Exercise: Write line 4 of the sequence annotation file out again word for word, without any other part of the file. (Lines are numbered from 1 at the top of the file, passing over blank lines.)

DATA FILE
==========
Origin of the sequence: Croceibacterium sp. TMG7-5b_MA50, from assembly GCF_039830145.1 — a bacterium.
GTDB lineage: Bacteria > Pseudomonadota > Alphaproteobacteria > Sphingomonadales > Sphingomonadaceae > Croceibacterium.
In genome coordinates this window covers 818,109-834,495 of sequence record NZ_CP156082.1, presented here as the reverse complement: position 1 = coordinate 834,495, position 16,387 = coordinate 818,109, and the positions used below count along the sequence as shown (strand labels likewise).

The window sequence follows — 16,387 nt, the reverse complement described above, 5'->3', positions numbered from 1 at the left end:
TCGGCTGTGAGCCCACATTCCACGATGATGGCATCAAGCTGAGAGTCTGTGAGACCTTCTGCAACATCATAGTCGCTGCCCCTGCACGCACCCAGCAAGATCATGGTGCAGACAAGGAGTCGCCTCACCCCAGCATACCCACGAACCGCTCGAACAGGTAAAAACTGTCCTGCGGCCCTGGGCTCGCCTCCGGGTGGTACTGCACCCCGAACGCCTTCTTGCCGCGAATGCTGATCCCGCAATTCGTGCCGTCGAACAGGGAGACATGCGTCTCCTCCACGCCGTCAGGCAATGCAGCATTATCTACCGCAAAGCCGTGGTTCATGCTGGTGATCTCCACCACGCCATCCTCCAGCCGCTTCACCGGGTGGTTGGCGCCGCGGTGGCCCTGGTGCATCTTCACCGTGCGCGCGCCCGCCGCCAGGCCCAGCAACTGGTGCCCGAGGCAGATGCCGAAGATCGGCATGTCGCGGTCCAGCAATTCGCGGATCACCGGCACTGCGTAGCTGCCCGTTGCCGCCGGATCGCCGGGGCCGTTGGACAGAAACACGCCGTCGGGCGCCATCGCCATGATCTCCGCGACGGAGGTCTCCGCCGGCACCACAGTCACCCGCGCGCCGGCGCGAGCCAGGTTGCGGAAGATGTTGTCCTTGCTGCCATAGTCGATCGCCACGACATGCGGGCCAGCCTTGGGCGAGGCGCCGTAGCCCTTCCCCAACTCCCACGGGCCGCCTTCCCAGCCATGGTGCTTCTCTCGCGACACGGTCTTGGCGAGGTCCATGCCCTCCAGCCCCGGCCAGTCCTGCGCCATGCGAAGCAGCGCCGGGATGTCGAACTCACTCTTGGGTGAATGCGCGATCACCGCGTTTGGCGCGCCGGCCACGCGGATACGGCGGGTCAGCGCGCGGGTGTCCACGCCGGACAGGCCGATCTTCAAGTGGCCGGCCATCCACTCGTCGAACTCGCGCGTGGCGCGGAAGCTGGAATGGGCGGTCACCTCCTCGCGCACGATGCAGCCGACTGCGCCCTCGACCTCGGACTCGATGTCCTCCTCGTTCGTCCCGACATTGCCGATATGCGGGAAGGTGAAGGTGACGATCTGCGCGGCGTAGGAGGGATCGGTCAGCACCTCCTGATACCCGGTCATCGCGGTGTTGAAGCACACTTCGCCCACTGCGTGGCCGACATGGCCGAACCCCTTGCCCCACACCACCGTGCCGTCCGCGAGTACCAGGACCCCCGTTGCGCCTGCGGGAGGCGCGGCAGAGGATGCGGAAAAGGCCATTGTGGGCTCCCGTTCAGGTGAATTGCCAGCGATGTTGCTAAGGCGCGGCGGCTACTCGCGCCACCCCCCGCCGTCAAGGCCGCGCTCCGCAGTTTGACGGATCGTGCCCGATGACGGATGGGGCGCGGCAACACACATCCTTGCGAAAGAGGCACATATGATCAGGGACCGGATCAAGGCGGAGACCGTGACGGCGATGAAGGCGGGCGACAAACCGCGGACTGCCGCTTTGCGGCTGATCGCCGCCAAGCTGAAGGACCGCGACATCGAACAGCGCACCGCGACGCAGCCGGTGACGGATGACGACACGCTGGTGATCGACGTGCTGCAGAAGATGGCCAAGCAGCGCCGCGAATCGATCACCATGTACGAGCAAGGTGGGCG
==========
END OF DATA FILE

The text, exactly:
The window sequence follows — 16,387 nt, the reverse complement described above, 5'->3', positions numbered from 1 at the left end: